According to the BBC Adebayor has taken an extraordinary step to help reduce the chance of getting injured while on international “duty”. He’s refused to play.
This is an approach to be applauded, and before anyone accuses me of racism again, I would refer you to my marginally amusing pieces on internationals in general. I dislike them all, on the grounds that through attending Arsenal matches I pay the guy’s wages (well 3 seconds a week) and I don’t want him to play for anyone else.
But this story is odd even by international standards. Why does it matter if someone gets on the plane or not. Most officials of international football teams are twirps of the first order and it is generally a good idea if they stay at home. Look at the people running the English FA. (I always thought Trevor Brooking was all right despite the fact he scored against us in a final, but otherwise they seem rather dimwitted to me).
So why did this matter? Why did all the rest of the team agree to travel, except Adebayor? Apparently Eboue got on the plane (stop cheering in the north stand).
The French Togo coach Henri Stambouli resigned last week but I think that was on a different matter, although like most international football issues it is quite beyond me.
Meanwhile the vice-president of Togo Gabriel Ameyi said he would travel instead of the president and the rest of the team flew out of Lome on Tuesday for a game that should have taken place on Saturday but didn’t because of the death of the president of Zambia.
Meanwhile Theo is playing again for England. I think he and the rest of them should follow Ade’s example. If the Queen doesn’t get on the plane, then neither should they (nb this only applies to international matches).
Or, here’s another way of doing it. In order to reduce global warming, all away teams for international fixtures between countries should travel by horse and cart. Or, alternatively, all internationals should be played in Yeovil, on the grounds that its quite a nice part of the country and we thought of the game anyway.
Incidentally do you know who the President of the FA is?
Yes, well done. It’s Prince William, who maybe supports the Arsenal (or is that his brother? I am sure I saw one of them sitting near me at Highbury.) Before that it was His Royal Highness the Duke of York. Here’s another one: the founding members of the FA were Barnes, the Civil Service, Crusaders, the Forest of Leytonstone, The No Names Club of Kilburn, Crystal Palace, Blackheath, Kensington School, Percival House Blackheath, Surbiton and Blackheath Proprietary School.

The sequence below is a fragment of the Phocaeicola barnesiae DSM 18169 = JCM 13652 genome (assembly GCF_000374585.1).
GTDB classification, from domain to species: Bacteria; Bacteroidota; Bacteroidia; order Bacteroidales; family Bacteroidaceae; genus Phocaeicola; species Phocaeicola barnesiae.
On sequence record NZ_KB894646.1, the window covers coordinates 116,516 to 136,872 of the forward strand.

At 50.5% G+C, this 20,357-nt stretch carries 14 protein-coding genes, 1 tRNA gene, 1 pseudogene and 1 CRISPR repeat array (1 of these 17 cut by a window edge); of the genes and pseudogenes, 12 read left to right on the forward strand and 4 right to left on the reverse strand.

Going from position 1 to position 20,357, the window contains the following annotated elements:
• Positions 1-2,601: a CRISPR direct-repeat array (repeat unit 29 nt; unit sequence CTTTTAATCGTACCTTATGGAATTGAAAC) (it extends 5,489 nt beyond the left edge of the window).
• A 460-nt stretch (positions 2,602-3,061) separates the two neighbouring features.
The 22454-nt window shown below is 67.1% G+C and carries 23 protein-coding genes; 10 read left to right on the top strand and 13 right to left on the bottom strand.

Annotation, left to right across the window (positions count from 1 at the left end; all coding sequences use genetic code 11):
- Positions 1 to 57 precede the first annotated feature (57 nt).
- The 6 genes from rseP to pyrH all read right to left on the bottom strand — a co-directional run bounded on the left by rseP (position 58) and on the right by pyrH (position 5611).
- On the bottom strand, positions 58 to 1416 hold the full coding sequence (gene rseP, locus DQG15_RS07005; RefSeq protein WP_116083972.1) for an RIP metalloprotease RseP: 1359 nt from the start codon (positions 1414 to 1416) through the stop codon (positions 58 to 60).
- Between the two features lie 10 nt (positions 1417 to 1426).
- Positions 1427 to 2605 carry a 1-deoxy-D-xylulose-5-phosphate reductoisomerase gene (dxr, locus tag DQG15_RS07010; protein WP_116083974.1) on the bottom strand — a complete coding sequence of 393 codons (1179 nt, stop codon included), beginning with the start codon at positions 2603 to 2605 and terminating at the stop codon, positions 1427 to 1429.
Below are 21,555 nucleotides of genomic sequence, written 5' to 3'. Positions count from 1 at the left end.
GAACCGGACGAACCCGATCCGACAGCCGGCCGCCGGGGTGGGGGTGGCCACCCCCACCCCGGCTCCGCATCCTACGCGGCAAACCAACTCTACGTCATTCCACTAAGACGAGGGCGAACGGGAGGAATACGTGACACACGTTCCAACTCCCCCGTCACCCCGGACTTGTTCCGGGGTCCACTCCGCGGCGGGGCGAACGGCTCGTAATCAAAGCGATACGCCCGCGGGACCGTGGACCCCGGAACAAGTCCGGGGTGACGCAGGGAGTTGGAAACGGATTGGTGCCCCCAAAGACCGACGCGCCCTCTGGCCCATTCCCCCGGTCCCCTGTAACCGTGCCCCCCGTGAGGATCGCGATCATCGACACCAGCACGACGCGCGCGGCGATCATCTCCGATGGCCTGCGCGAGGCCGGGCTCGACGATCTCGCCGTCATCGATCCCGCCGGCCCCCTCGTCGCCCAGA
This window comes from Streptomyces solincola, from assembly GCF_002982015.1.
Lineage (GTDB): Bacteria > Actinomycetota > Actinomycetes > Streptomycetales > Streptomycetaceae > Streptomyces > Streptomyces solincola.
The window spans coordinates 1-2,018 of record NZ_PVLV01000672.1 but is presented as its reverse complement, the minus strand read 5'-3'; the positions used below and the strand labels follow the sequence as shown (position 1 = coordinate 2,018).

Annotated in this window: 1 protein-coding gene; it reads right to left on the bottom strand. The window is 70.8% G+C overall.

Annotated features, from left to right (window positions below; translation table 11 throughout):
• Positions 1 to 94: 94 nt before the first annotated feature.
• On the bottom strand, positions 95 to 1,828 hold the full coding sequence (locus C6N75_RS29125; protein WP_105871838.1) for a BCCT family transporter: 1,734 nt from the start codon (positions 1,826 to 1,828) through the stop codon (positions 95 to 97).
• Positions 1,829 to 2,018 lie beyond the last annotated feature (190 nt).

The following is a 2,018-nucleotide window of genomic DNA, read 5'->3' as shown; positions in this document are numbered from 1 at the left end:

Here’s another. The island of Guernsey is an independent state, with its own tax laws, but a shared foreign policy and currency with the UK, which is not a part of the European Union, but for the purposes of football is counted as a county within the FA. Included within The States of Guernsey is Sark, the last feudal society in western Europe.
Anyway everyone else got through the weekend’s matches unhurt, particularly those who didn’t play. Arsenal ladies are top of the league. Jack Wilshere is a total genius. “The road of excess leads to the palace of wisdom” (William Blake) and I think I deserve a pint.
International breaks are boring, don’t you think?
- How far down might these points deducations take clubs?
- Big clubs that foul less lose fewer players of their own to injury
- What takes clubs up and down the league: attack or defence?
- Referee Extremism: the situation in Spain and in England
- Didn’t appreciate KO time, M1 is a disaster, but watching Arsenal is a joy